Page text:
In San Diego, many courts award spousal support in various family law hearings. A new survey has sparked a family law debate, who pays alimony more often – men or women? The new survey indicates that more women are paying alimony than ever before. However many practicing attorneys argue that, although women pay support in a few cases, men still are responsible for the majority of support payments.
Alimony, more commonly known as spousal support in family law, is set by a judge or agreed upon by the parties in many family law cases. The amount of the award and the length of the obligation is dependent on a number of factors including: the needs and abilities of the parties, the length of the marriage, the standard of living enjoyed by the parties during the marriage, and any other factor the court deems relevant. In the past, many states had laws providing that only men could be ordered to pay spousal support to their wives.
In 1979, the United States Supreme Court decided a case entitled Orr v. Orr and created new Constitutional standards for spousal support laws. It is rare that the Supreme Court hears a case involving questions of family law because these issues are generally left to the states to decide. However, the Court determined that laws that prohibited courts from ordering women to pay spousal support were in violation of the United States Constitution. In Orr v. Orr, an Alabama statute permitted alimony to be awarded to wives but not to husbands. The stated rationale for this law was that the state was address the economic disparity between men and women and protecting women in financial need following a divorce. The Supreme Court analyzed the law under an intermediate scrutiny standard because it discriminated based on gender. The state had the burden to prove that the law was substantially related to an important government interest. The state did not meet that burden and the law was overturned.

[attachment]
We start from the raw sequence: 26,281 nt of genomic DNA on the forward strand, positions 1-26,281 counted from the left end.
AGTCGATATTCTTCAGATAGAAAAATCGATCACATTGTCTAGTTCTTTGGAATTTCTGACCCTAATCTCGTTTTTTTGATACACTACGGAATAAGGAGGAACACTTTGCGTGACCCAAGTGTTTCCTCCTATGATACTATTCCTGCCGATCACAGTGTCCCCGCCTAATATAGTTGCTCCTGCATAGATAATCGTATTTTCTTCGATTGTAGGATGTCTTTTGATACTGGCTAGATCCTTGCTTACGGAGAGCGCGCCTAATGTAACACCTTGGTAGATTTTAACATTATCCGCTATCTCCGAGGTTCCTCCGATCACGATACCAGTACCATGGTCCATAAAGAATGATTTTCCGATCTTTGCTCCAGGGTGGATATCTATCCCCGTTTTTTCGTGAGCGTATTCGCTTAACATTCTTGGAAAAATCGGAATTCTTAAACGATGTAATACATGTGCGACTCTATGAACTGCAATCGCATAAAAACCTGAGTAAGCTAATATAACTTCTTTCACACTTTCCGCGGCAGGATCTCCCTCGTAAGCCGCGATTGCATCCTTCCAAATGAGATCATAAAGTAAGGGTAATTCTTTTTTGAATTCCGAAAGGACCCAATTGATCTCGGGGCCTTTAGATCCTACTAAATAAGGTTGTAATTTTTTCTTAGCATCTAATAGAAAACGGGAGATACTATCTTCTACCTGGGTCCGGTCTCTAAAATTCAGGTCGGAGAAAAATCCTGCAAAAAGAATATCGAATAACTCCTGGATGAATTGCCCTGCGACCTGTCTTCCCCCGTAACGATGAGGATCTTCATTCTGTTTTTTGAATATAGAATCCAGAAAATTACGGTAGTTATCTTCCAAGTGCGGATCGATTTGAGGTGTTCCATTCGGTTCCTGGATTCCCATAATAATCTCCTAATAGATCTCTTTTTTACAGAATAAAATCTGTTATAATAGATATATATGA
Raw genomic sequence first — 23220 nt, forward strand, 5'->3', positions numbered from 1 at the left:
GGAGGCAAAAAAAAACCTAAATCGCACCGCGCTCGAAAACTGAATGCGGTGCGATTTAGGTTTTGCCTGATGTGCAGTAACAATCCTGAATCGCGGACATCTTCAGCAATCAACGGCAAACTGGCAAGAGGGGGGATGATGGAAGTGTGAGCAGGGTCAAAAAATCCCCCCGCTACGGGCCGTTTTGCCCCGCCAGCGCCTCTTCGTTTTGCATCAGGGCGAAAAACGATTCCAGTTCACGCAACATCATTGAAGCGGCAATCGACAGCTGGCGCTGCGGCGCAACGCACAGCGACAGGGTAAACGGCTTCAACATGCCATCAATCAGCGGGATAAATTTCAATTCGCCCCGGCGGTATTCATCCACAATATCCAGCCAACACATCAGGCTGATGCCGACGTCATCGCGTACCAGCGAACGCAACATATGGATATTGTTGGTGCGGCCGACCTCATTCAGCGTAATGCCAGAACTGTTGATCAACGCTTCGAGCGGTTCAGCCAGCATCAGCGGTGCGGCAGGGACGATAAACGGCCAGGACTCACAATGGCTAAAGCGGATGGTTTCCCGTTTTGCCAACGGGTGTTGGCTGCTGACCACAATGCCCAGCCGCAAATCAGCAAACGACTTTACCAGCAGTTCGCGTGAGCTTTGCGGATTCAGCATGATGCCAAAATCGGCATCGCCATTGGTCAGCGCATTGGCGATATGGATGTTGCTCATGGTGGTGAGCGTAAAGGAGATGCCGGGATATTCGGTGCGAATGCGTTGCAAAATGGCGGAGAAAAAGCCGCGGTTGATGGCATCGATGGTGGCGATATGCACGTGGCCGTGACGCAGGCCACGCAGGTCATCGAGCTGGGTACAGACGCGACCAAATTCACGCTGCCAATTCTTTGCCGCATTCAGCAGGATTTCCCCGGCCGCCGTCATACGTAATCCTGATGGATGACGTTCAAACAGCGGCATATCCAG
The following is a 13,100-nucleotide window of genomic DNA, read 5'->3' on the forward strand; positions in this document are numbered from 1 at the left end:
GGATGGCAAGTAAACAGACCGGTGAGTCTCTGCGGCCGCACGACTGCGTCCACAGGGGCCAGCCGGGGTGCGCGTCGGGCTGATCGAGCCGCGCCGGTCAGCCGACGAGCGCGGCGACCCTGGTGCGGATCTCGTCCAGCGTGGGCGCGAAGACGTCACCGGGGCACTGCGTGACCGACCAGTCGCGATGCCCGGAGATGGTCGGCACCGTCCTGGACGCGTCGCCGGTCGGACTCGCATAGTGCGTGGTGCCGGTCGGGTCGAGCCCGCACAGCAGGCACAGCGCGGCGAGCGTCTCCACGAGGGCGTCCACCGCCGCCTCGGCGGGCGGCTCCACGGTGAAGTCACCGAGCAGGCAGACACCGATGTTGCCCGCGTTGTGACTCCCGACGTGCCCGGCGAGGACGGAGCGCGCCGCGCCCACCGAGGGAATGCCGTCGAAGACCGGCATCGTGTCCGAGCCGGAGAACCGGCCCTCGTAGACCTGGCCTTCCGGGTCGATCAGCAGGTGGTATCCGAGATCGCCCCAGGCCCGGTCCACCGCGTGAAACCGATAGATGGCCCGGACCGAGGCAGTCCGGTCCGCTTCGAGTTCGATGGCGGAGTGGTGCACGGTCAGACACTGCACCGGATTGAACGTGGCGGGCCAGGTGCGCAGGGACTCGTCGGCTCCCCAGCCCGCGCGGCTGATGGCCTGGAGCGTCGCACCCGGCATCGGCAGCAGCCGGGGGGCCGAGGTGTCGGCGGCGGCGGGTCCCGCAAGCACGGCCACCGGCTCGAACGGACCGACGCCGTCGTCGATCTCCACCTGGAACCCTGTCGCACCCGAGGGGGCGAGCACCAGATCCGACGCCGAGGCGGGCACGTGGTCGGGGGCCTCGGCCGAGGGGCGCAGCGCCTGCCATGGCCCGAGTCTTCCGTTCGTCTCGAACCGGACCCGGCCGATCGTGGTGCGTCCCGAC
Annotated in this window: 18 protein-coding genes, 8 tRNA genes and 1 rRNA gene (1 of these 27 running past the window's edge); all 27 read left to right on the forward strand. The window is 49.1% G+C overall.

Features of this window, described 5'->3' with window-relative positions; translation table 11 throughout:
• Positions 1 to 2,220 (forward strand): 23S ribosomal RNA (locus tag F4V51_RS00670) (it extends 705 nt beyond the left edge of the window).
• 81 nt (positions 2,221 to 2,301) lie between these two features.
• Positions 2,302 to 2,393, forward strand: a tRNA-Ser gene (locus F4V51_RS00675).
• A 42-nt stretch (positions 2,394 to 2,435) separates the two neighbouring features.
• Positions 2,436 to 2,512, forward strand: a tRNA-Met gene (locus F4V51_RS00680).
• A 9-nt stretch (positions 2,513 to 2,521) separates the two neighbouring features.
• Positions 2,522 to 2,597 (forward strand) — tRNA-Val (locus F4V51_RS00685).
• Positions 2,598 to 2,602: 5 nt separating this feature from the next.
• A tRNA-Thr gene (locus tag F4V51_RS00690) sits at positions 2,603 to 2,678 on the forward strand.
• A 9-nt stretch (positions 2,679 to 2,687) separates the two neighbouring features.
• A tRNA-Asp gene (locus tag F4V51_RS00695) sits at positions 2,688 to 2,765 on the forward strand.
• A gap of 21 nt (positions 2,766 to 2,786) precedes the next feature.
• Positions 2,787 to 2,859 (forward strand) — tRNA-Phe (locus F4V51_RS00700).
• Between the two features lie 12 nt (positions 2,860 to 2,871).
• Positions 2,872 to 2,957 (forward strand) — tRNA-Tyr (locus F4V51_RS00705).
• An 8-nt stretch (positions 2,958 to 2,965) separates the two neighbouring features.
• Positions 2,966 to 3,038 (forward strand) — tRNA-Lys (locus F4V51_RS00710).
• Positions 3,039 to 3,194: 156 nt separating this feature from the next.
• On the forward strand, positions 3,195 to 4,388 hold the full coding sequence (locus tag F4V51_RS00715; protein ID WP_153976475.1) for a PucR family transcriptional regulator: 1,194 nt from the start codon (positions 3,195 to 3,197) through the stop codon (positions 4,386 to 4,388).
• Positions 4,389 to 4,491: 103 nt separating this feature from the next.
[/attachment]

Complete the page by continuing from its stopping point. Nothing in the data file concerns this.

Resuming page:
Spousal support and child support typically go hand-in-hand. With the men’s rights groups on the rise, many fathers are finding new and more effective ways to seek custody of their children. Previously, the Tender Years Presumption was applied throughout the United States, including California. Under the Tender Years Presumption, mothers were presumptively given custody of children still in their “tender” years. Several courts have held that this presumption is unconstitutional for the same reasons the Supreme Court overturned the Alabama law in Orr v. Orr. Thus, the Tender Years Presumption was replaced almost uniformly with some variation of the “best interest standard” in child custody cases. Under the current standards, San Diego family courts often make both child support and spousal support awards in favor of men. However, many attorneys still debate whether these awards amount to a significant enough number to equalize the spousal and child supports awarded in favor of women.
Please contact us if you have questions regarding custody and visitation and/or divorce. Nancy J. Bickford is the only attorney in San Diego County representing clients in divorces, who is a Certified Family Law Specialist (CFLS) and who is actively licensed as a Certified Public Accountant (CPA). Don’t settle for less when determining your rights. Call 858-793-8884 in Del Mar, Carmel Valley, North County or San Diego.